Somehow, the strange briefing is and clear and crisp in my mind. I can close my eyes and see the worn grey nanoplastic seats in the auditorium, feel the rough edges of the words (usually crude ones) carved into the retractable writing surfaces meant for manual notetaking. I have a vague sense that they were big on analog stuff like that in my regiment at the Academy, and an oddly clear recollection that it used to drive Ghoul nuts. Somehow, the memories surrounding Ghoul are a little brighter than the rest, but not bright enough to fully see. It’s maddening.
Dex leans back against the cave wall, his eyes distant. Hawk has finally stopped vomiting and sits with his back to the cave entrance, as far from me as he can get without leaving the circle of warmth from the crackling fire. Angel watches Dex with a worried expression, his eyes wide and blinking rapidly like a frightened animal. Beyond the irregular circle of the cave’s mouth, the sun has gone down, and darkness has settled over the forest.
“What about you, firstie.” I say, the word surprising me even as it leaves my cracked lips. My eyes flick to the gold piping around Dex’s uniform collar. “What’s your story?”
“Firstie…” Dex echoes, like he’s hearing a fondly remembered nickname used by a long dead parent. “It’s been a while since anyone’s called me that. I think.”
“A while?” I say. Dex nods slowly and continues, gazing into the crackling fire with a faraway look in his sad brown eyes.
“Yeah. We’ve been here a little longer than you have, kid.” Dex says with fatalistic laugh. “And we remember even less.”
“Ok. Start from the top.” I say.
“Well, the uniforms would suggest that we’re from the same place you’re from. Didn’t know it was called The Reach until just now though.” Dex says. “Our memories are a little more fucked than yours.”
I shift uncomfortably but say nothing as I continue to watch Dex intently as he talks. I try and keep my mind away from the image of dead cadets – cadets missing their uniforms – somewhere in the woods. My mind races. None of this makes sense. How can we have forgotten most of our lives?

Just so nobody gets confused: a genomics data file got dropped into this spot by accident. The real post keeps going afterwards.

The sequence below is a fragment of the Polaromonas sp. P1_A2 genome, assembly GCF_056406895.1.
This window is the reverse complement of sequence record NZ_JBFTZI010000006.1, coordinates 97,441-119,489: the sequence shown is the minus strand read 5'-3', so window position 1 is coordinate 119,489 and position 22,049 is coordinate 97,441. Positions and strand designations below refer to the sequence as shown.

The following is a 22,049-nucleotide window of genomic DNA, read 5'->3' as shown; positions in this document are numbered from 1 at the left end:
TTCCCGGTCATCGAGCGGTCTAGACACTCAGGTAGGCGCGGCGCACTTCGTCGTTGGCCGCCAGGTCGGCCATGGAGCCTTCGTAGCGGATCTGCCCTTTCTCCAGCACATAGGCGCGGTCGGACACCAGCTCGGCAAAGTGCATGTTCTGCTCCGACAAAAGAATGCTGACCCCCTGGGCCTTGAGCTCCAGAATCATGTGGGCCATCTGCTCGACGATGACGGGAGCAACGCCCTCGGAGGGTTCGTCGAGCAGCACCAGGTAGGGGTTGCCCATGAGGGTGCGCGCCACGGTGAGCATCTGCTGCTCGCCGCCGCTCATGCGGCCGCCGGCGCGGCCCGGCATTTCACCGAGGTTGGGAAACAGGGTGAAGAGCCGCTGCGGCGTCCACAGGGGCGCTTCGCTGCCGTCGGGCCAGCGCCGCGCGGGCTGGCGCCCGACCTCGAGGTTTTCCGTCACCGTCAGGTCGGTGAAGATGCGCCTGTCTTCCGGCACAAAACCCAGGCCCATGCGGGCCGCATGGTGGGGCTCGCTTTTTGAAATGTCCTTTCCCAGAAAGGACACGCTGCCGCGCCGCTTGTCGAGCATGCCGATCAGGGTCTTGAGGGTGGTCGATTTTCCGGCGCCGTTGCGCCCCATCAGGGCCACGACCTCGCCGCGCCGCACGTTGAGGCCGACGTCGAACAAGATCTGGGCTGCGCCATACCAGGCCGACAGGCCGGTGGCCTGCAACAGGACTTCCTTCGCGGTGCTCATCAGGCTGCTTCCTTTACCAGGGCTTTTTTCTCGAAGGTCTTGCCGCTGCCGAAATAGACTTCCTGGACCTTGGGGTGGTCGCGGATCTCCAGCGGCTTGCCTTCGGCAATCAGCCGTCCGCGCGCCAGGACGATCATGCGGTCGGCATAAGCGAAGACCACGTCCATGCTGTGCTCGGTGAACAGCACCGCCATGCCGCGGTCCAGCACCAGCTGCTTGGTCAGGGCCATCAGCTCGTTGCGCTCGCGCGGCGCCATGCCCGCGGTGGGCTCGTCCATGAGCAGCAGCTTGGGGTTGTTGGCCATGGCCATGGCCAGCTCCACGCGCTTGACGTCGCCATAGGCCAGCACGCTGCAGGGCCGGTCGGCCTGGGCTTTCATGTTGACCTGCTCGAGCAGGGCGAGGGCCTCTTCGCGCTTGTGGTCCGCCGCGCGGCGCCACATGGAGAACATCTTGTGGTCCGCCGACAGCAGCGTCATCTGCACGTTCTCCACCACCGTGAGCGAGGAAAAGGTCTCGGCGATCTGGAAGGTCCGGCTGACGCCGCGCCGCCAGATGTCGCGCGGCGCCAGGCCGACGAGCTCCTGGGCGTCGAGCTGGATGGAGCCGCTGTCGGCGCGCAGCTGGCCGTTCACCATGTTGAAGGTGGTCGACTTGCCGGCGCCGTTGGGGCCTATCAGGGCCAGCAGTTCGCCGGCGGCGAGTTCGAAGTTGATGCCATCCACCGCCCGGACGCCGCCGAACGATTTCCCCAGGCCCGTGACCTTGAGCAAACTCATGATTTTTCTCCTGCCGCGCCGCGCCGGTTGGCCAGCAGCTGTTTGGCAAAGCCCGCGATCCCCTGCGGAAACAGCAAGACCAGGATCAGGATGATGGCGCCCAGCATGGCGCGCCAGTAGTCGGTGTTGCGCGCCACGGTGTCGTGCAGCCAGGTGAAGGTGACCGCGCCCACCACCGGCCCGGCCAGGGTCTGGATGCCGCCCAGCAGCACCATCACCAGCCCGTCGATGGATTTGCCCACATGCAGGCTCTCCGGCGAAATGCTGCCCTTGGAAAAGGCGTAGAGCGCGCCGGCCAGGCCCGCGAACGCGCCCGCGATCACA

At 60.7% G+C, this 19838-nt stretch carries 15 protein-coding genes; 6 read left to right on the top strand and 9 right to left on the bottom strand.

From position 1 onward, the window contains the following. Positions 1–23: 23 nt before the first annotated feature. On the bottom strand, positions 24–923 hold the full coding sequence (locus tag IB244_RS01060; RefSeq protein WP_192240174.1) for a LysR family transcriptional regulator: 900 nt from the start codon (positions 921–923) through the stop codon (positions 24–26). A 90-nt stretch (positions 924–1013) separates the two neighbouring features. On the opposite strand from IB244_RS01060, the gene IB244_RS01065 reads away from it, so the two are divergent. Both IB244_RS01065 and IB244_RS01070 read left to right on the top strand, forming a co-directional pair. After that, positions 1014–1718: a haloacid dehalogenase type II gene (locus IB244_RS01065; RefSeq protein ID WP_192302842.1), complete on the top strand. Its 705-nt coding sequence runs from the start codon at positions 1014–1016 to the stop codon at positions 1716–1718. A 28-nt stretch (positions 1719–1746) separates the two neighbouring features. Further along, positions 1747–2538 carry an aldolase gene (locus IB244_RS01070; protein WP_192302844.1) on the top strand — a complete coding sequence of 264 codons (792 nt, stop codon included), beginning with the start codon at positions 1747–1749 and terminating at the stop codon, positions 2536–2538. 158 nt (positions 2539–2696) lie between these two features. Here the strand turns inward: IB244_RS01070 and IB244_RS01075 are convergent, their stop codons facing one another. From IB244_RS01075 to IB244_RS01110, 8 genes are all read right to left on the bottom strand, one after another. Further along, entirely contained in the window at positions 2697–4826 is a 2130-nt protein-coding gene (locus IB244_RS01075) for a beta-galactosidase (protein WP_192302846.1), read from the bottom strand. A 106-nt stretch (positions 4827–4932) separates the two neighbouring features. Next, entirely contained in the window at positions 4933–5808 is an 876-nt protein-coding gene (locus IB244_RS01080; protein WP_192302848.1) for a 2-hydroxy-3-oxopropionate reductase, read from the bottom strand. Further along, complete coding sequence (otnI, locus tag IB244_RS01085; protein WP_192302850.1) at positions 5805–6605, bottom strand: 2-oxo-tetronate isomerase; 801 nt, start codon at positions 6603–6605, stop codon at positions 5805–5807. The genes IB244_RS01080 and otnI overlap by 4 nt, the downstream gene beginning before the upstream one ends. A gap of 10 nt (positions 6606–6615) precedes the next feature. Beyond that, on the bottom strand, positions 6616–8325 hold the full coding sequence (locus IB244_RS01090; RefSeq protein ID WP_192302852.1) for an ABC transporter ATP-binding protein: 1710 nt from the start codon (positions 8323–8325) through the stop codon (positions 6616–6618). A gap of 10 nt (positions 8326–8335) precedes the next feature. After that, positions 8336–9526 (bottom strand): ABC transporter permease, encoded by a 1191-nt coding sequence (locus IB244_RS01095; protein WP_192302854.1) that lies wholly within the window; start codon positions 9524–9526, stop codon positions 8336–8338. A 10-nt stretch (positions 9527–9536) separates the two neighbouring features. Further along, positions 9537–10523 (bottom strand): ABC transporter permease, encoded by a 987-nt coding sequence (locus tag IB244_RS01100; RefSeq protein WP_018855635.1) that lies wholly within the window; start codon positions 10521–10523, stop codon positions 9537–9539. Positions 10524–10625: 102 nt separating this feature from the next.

“The last thing any of us can remember – hell, all we can remember – is running. I remember running down a metal corridor. Alarms were screaming. Hundreds, maybe thousands, of other kids packed the halls, running like the devil was right on our tail.” Dex says.
“Do you know where you were? Was it Valhalla Station?” I say, surprised for a second time by the unfamiliar words escaping from my mouth like they have a mind of their own.
“Can’t remember. Just remember the hallway and flashing red lights.” Dex replies.
“What were you running fr…?” I say, but Dex cuts me off before I can finish the question.
“Can’t remember that either.” He says. “Hell, we don’t even remember that we were cadets – if what you’re saying is true, anyway. We remember all kinds of nonspecific shit, like how to build a fire or make a Molotov cocktail, but none of us can remember how we know any of it – or when we learned it. Shit just…pops into your head when you need it. It’s weird.”
“We can’t even remember our names.” Angel says in a small, sad voice that reminds me of a lost child.
“Then…why are you called Angel?” I reply.
“Just look at him!” Hawk laughs, pointing at the cherubic boy as Angel’s face turns a bright red in embarrassment.
“We gave each other names.” Dex interjects, scowling at Hawk until the sharp-faced boy falls silent. “Hey you got a little confusing after the first couple of days.”
“The first couple of days?” I reply, sensing that there’s a larger story here that Dex isn’t telling me. “How many days have…”
“Angel’s name is pretty self-explanatory.” Dex says, ignoring me. “Hawk. Well, look at that beak. It works.”
“Fuck you, big man.” Hawk spits back. “I’m fast and deadly…like a Hawk!”
“Whatever you need to tell yourself.” Dex fires back with a good-natured chuckle.
“Why do they call you Dex?” I ask cautiously, hoping that the name is an affectionate nickname and not a subtle dig like Hawk or Angel.
“I’m ambidextrous. Lefty and righty.” Dex replies, wiggling his fingers in the air like some halfwit children’s magician during the big reveal of his signature trick.